by Karin Wulf
In contrast to the stock story of the "Age of Exploration," Indigenous Americans often traveled to Europe afte 1492. A new book looks to this history to examine the origins of a cosmopolitan world.
Major Museums are Failing Obligation to Return Human Remains to Tribes
Why has the 1990 Native American Graves Protection and Repatriation Act failed to ensure the return of human remains, funerary artifacts, and other items to tribal authorities?
SOURCE: New York Times
Can We Learn from a 300-year Old Murder, and the Treaty that Followed?
by Nicole Eustace
The resolution of a crisis caused by the murder of a Seneca man by two English fur trappers modeled the kind of restorative justice principles that are being raised today by criminal justice reformers.
SOURCE: National Constitution Center
Podcast: The Battle for the American West
H.W. Brands, Lori Daggar and Lindsay Robertson join National Constitution Center President Jeffrey Rosen to discuss new perspectives on the histories of conquest in the American west.
SOURCE: The Atlantic
Haaland v. Brackeen: The Case that Could Break Native Sovereignty
by Rebecca Nagle
"The U.S. has been passing laws that treat tribes and tribal citizens differently from non-Native citizens since the founding of the republic. If that is unconstitutional, the entire legal structure defending the legal rights of Indigenous nations could crumble."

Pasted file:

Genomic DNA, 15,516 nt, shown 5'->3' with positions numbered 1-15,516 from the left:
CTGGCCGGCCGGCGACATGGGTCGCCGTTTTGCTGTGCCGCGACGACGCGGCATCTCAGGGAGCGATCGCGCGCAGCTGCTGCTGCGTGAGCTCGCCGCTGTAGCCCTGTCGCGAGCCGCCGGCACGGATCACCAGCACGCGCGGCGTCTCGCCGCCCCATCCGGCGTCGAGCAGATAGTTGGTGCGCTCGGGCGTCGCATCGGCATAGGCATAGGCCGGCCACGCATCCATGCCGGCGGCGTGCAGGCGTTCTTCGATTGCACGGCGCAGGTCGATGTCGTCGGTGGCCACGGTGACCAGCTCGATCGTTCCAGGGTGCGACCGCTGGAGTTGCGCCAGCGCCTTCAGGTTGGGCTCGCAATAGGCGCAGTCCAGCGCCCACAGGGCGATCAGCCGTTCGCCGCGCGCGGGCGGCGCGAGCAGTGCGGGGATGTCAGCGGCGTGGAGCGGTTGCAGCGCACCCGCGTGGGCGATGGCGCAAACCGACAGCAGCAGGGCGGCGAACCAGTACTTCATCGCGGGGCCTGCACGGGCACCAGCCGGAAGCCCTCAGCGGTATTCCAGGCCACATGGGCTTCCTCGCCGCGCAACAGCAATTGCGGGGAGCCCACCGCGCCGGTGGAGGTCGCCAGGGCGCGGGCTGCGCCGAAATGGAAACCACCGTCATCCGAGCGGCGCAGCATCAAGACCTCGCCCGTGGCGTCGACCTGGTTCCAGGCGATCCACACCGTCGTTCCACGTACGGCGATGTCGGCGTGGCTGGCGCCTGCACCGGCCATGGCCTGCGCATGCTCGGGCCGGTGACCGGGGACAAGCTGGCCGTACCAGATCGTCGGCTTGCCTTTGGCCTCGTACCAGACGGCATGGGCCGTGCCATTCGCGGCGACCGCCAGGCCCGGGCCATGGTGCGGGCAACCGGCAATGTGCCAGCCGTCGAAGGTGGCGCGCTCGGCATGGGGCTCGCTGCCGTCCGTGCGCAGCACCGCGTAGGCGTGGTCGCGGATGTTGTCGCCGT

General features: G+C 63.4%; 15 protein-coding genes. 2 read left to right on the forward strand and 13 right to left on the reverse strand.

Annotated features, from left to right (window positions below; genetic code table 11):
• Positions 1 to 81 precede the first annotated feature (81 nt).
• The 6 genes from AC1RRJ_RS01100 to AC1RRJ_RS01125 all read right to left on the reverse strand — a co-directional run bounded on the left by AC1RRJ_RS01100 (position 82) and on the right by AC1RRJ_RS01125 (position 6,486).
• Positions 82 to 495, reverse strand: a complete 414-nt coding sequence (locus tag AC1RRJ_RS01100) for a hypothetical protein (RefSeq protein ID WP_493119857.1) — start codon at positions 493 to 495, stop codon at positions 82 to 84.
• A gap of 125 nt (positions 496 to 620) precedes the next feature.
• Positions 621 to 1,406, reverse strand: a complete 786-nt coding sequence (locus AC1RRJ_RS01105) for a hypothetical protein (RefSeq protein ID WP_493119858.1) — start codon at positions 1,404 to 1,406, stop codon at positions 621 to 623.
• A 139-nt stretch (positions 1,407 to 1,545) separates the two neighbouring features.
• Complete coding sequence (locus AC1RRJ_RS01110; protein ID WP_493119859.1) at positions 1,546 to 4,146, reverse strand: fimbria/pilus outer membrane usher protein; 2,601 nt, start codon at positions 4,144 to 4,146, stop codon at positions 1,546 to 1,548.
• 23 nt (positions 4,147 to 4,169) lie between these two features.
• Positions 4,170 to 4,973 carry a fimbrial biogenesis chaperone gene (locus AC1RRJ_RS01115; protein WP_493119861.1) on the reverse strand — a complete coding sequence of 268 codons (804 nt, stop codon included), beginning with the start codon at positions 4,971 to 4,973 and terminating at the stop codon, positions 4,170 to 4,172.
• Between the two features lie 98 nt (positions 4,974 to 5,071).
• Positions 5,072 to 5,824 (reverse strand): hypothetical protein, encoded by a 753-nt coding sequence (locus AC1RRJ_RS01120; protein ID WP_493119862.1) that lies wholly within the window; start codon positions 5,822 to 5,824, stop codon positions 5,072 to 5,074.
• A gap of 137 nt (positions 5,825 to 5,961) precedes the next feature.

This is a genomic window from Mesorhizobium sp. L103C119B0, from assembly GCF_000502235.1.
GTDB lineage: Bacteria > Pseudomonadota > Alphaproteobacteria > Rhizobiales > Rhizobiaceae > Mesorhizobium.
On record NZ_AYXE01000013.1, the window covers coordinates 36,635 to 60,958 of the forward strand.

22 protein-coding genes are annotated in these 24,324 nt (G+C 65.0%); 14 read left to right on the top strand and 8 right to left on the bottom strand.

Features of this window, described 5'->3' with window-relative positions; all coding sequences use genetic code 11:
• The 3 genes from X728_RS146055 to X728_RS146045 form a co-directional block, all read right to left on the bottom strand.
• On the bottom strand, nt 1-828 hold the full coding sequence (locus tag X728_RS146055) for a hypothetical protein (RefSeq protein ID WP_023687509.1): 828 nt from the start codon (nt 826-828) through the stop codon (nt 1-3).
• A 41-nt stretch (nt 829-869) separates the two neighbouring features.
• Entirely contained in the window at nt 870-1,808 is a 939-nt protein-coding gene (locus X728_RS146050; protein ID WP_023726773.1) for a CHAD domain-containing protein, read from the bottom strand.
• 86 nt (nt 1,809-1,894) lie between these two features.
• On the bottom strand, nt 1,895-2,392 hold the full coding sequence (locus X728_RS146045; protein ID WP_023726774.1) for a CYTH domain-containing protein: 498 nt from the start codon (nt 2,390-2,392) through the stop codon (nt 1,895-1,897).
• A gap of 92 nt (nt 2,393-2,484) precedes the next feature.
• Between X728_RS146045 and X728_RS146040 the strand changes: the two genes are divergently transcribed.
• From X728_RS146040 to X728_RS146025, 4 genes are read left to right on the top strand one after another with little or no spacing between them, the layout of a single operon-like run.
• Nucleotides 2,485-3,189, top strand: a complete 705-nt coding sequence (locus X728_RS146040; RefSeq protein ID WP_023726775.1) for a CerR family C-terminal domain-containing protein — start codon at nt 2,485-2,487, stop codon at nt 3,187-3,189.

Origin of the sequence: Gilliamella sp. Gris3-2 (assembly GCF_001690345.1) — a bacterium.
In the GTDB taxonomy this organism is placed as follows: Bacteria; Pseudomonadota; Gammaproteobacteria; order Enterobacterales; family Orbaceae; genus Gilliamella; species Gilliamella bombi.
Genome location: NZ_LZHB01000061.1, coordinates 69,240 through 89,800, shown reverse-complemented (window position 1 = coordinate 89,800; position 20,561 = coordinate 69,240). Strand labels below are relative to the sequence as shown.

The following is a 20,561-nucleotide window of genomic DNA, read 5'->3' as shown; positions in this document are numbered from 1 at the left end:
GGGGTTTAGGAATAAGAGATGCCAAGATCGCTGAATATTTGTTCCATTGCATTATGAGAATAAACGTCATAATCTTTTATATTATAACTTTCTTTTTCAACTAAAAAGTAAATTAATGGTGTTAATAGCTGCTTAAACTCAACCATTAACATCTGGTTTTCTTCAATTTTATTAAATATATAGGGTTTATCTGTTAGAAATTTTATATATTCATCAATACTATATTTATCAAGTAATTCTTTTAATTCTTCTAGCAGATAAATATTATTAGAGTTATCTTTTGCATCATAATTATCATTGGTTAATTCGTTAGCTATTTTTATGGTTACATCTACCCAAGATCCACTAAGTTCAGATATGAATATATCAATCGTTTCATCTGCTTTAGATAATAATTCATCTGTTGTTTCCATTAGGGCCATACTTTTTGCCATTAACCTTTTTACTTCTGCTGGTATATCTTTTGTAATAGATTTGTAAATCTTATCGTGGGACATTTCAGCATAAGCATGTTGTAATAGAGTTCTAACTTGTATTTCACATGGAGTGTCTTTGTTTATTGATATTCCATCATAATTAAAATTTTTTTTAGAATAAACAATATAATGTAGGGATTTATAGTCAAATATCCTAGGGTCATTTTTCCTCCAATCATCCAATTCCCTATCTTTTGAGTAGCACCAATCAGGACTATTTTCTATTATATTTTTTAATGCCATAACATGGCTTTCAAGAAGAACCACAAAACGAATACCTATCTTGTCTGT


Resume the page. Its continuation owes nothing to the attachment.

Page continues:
SOURCE: Organization of American Historians
OAH, AHA File Joint SCOTUS Brief in Case Affecting Indigenous Adoption and Family Rights
"If the court strikes down the ICWA in whole or in part, the decision could have devastating impacts on Native American families and, potentially, on federal Indian law writ large. Resuming the practice of Native child removal would cause active harm to Native families as well as jeopardize the future sovereignty of tribal governments.
Saying Hello in Navajo with NEH Chair Shelly C. Lowe
The new NEH chair discusses her family history in Arizona, the maintenance of Navajo language and culture, and the future of the humanities.
Which Native Land are You On?
"Native Land Digital, an Indigenous-led nonprofit based in Canada, is working to facilitate such conversations and document this history including by putting together a searchable map of Native territories, languages and treaties."
New Project to Interrogate Indigenous Enslavement in Americas
The project hopes to build a publicly accessible database of documents to allow descendants of enslaved indigenous people to locate information about their ancestors.
SOURCE: Democracy Now!
Indigenous Singer-Activist Buffy Sainte-Marie Condemns Doctrine of Discovery at Heart of Colonialism
Indigenous musician and activist Buffy Sainte-Marie has written and sung about the struggles of Native American and First Nations peoples for decades.
SOURCE: Washington Post
Will a Cherokee Nation Delegate be Seated in Congress?
Even without a vote in Congress, Delegates can use the privileges of their position to make a difference. Kimberly Teehee's potential seating as the Cherokee Nation's delegate would create a dedicated voice for Native issues.